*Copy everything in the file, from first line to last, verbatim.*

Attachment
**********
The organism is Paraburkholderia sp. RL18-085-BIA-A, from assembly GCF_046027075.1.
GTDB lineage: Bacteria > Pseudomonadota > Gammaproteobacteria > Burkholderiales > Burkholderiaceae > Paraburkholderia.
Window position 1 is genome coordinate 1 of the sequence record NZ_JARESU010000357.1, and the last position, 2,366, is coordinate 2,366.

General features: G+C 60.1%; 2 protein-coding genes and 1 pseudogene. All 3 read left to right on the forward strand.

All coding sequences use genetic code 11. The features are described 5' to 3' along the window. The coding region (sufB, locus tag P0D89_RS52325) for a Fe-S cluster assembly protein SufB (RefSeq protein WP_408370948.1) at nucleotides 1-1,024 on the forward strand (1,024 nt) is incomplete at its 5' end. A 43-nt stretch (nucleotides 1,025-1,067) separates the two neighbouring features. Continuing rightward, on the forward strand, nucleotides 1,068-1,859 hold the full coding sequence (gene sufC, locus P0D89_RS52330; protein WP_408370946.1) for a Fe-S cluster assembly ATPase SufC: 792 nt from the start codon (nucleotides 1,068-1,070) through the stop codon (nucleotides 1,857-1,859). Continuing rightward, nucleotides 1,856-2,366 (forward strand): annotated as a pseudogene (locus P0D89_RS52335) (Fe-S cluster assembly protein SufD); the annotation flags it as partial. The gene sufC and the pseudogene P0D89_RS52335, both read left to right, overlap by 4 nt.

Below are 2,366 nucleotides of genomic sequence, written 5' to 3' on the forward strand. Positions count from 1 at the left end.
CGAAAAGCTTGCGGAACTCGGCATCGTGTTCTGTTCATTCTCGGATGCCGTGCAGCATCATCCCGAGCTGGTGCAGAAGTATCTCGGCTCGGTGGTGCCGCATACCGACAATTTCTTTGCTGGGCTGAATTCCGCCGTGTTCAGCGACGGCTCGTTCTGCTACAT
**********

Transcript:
The organism is Paraburkholderia sp. RL18-085-BIA-A, from assembly GCF_046027075.1.
GTDB lineage: Bacteria > Pseudomonadota > Gammaproteobacteria > Burkholderiales > Burkholderiaceae > Paraburkholderia.
Window position 1 is genome coordinate 1 of the sequence record NZ_JARESU010000357.1, and the last position, 2,366, is coordinate 2,366.

General features: G+C 60.1%; 2 protein-coding genes and 1 pseudogene. All 3 read left to right on the forward strand.

All coding sequences use genetic code 11. The features are described 5' to 3' along the window. The coding region (sufB, locus tag P0D89_RS52325) for a Fe-S cluster assembly protein SufB (RefSeq protein WP_408370948.1) at nucleotides 1-1,024 on the forward strand (1,024 nt) is incomplete at its 5' end. A 43-nt stretch (nucleotides 1,025-1,067) separates the two neighbouring features. Continuing rightward, on the forward strand, nucleotides 1,068-1,859 hold the full coding sequence (gene sufC, locus P0D89_RS52330; protein WP_408370946.1) for a Fe-S cluster assembly ATPase SufC: 792 nt from the start codon (nucleotides 1,068-1,070) through the stop codon (nucleotides 1,857-1,859). Continuing rightward, nucleotides 1,856-2,366 (forward strand): annotated as a pseudogene (locus P0D89_RS52335) (Fe-S cluster assembly protein SufD); the annotation flags it as partial. The gene sufC and the pseudogene P0D89_RS52335, both read left to right, overlap by 4 nt.

Below are 2,366 nucleotides of genomic sequence, written 5' to 3' on the forward strand. Positions count from 1 at the left end.
CGAAAAGCTTGCGGAACTCGGCATCGTGTTCTGTTCATTCTCGGATGCCGTGCAGCATCATCCCGAGCTGGTGCAGAAGTATCTCGGCTCGGTGGTGCCGCATACCGACAATTTCTTTGCTGGGCTGAATTCCGCCGTGTTCAGCGACGGCTCGTTCTGCTACAT